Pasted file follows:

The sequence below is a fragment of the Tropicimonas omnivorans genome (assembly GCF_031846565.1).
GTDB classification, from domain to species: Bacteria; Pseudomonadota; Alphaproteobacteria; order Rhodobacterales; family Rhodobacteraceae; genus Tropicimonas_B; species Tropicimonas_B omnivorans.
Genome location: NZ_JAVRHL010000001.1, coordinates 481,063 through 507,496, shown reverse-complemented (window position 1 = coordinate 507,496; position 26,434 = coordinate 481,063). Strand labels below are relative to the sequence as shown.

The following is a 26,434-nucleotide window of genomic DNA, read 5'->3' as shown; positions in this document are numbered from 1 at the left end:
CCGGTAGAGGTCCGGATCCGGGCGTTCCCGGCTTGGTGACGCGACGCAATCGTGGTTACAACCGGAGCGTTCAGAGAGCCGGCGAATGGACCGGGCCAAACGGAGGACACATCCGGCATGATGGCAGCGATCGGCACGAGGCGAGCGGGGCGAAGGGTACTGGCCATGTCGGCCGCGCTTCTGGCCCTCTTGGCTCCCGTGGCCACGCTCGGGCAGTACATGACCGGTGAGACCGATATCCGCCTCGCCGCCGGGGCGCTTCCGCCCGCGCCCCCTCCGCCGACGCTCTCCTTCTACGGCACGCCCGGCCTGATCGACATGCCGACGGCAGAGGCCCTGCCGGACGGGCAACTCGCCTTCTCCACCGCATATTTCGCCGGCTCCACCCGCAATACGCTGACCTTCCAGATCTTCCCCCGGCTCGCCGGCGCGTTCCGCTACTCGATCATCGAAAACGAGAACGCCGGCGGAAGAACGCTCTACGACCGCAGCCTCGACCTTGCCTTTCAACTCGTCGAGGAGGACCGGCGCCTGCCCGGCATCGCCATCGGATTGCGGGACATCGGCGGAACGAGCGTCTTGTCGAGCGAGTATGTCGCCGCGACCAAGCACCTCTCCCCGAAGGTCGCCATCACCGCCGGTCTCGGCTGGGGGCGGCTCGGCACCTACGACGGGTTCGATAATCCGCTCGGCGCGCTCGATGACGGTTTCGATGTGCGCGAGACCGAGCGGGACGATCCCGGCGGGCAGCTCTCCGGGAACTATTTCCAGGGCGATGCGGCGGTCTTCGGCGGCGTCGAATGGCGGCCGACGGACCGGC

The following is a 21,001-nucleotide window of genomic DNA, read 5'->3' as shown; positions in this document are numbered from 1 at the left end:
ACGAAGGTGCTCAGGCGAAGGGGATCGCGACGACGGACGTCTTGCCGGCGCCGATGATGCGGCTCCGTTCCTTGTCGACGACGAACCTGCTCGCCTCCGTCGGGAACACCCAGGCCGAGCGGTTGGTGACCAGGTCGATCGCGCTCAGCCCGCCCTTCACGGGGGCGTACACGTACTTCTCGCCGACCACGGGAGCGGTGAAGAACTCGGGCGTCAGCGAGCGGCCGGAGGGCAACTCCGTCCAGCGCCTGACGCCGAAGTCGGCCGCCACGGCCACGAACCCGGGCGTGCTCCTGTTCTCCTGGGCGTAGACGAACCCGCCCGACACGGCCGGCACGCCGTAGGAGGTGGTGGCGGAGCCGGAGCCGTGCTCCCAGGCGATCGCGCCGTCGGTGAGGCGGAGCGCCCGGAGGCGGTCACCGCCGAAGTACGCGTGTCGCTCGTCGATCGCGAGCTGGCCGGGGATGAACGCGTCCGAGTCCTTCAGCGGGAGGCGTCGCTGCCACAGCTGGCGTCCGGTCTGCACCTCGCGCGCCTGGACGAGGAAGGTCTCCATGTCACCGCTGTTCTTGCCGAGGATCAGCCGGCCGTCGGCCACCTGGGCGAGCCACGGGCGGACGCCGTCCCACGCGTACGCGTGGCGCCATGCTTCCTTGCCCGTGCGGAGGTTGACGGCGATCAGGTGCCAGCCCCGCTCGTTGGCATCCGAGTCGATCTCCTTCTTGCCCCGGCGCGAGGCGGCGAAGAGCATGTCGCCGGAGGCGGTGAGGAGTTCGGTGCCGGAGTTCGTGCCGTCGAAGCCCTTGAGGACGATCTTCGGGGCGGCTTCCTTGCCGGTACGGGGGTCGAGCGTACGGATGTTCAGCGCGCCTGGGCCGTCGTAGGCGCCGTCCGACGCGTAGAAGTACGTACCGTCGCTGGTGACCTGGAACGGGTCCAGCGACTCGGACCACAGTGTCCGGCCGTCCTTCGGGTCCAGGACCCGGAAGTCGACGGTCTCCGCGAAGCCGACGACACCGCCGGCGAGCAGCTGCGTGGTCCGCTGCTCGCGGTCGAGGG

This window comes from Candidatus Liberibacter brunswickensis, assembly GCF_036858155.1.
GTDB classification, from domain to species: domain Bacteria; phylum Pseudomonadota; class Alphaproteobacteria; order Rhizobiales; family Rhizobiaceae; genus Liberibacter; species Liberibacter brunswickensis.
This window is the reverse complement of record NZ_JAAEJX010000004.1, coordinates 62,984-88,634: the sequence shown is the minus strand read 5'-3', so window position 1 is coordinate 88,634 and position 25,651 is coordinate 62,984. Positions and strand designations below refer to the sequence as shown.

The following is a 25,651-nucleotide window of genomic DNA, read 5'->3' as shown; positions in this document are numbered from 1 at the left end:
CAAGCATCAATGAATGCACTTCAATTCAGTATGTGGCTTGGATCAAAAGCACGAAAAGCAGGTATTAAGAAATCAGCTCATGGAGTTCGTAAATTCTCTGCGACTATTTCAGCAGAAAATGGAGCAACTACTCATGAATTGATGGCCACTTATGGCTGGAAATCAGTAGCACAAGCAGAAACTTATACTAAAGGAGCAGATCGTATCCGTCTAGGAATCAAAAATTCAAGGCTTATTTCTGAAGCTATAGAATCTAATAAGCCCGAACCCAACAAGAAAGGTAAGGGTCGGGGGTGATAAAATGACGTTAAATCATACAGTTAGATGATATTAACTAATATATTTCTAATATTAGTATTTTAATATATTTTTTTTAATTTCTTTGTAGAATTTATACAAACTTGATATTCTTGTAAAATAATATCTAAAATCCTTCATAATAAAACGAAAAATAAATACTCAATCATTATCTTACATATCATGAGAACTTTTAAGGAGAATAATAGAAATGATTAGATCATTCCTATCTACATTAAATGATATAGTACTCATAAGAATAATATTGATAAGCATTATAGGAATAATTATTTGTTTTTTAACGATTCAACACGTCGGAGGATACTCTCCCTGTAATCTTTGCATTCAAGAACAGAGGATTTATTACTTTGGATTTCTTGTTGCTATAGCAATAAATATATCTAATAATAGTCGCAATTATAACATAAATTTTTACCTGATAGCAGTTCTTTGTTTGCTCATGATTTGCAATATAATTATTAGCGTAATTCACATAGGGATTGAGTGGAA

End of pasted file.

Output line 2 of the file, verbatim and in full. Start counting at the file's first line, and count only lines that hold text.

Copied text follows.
GTDB classification, from domain to species: Bacteria; Pseudomonadota; Alphaproteobacteria; order Rhodobacterales; family Rhodobacteraceae; genus Tropicimonas_B; species Tropicimonas_B omnivorans.